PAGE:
Has the inclusion of a longitudinally integrated communication skills program improved consultation skills in medical students? A pilot study

Document Type



Community Health Sciences; Family Medicine; Pathology and Microbiology


Background: Evidence highlights a lack of communication skills in doctors leading to dysfunctional consultations. To address this deficit, a private medical college instituted curricular reforms with inclusion of a longitudinal communication skills program. A pilot study was undertaken to evaluate the effectiveness of this program by comparing the consultation skills of medical students of this college with a medical college without a communication skills program.
Methods: A 4‑station Objective Structured Clinical Examination (OSCE) was conducted in the third and final year. Mann–Whitney U‑test was used to compare the difference in the distribution between OSCE stations total and construct scores.
Results: At the end of the third year, 21 (31.34%), students of the study site (medical college 1 [college with integrated longitudinal communication skills program]) and 31 (46.26%) students from the comparison site (medical college 2 [comparable college without communication skills program]) consented. Medical college 1 achieved a significantly higher overall mean total station score of 68.0% (standard deviation [SD] =13.5) versus 57.2% (SD = 15.4) (P < 0.001). Significantly higher mean scores were achieved on three stations. At the end of the final year, 19 students (29.3%) from medical college 1 and 22 (34%) students from medical college 2 consented. The difference in overall mean total station score reduced from 9.2% to 7.1% (70.2) (SD = 13.7) versus 63.1 (SD = 15.2) (P = 0.004). The mean scores of both colleges decreased in “Patient presenting with Hepatitis C Report” station (P values 0.004 and 0.775) and in “Patient Request for Faith Healing Therapy in Diabetes Mellitus” station (P values 0.0046 and 0.036), respectively.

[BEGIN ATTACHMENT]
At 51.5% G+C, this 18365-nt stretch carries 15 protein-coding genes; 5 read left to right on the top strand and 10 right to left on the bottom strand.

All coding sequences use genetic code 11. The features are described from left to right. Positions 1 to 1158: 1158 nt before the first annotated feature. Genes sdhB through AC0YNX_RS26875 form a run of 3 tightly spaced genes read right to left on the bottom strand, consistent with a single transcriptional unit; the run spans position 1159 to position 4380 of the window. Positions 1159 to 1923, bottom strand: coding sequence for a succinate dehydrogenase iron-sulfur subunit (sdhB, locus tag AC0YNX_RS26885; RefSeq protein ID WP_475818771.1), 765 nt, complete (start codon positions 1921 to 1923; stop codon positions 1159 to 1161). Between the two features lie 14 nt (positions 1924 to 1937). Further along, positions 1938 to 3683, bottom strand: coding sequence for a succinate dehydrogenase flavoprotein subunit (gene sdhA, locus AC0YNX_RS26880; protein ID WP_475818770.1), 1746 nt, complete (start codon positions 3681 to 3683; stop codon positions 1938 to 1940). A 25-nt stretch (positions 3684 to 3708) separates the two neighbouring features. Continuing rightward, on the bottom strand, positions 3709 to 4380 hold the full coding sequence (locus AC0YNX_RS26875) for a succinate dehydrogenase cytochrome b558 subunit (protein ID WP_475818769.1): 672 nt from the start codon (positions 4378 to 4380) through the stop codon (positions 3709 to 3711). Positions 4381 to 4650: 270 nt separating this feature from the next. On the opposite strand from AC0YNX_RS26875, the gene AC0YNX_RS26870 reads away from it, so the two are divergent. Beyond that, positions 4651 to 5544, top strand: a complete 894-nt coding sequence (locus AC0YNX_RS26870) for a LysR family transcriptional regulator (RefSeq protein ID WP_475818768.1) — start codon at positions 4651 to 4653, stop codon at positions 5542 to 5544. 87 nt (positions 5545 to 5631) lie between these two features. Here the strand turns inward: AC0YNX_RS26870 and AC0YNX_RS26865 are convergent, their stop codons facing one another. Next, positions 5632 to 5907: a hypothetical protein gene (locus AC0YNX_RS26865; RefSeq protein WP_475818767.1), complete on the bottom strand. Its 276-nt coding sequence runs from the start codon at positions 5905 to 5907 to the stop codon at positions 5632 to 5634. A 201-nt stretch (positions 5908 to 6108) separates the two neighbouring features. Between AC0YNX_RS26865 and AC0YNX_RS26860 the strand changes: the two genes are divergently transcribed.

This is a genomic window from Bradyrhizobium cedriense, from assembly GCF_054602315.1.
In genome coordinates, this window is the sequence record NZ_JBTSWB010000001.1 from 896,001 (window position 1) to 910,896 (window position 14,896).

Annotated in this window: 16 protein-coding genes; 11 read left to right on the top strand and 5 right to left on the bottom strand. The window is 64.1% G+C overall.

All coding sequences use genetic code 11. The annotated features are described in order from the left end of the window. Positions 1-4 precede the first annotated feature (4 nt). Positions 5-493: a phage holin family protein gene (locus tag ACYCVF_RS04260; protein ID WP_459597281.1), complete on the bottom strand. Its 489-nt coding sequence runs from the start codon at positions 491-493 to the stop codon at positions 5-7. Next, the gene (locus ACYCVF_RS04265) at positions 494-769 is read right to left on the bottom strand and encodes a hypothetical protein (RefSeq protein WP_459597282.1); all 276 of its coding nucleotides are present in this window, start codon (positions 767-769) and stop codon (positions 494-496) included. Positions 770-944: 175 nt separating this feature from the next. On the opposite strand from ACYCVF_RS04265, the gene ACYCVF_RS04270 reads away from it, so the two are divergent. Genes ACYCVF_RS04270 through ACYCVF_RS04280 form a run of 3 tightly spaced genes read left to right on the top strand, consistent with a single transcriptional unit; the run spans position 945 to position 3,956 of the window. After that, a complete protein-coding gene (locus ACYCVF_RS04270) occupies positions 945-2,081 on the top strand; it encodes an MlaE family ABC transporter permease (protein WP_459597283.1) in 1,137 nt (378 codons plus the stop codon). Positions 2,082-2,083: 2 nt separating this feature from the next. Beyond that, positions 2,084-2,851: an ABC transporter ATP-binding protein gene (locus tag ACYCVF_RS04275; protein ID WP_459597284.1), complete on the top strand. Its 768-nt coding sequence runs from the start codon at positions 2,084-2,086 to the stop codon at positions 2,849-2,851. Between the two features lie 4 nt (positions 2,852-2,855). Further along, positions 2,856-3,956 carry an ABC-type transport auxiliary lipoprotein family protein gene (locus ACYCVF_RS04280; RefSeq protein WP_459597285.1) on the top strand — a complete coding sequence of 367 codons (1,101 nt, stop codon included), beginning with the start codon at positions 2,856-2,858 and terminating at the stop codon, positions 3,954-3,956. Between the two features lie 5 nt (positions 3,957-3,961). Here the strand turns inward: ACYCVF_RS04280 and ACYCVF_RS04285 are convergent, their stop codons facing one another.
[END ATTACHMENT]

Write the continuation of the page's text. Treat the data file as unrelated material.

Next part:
Conclusion: Longitudinal communication skills in an undergraduate curriculum positively impacted consultation skills. Community‑based training and faculty development are required to develop effective patient‑centered consultation skills.

Publication (Name of Journal)

Journal of Family Medicine and Primary Care

Creative Commons License

Creative Commons Attribution-Noncommercial-Share Alike 3.0 License
This work is licensed under a Creative Commons Attribution-Noncommercial-Share Alike 3.0 License.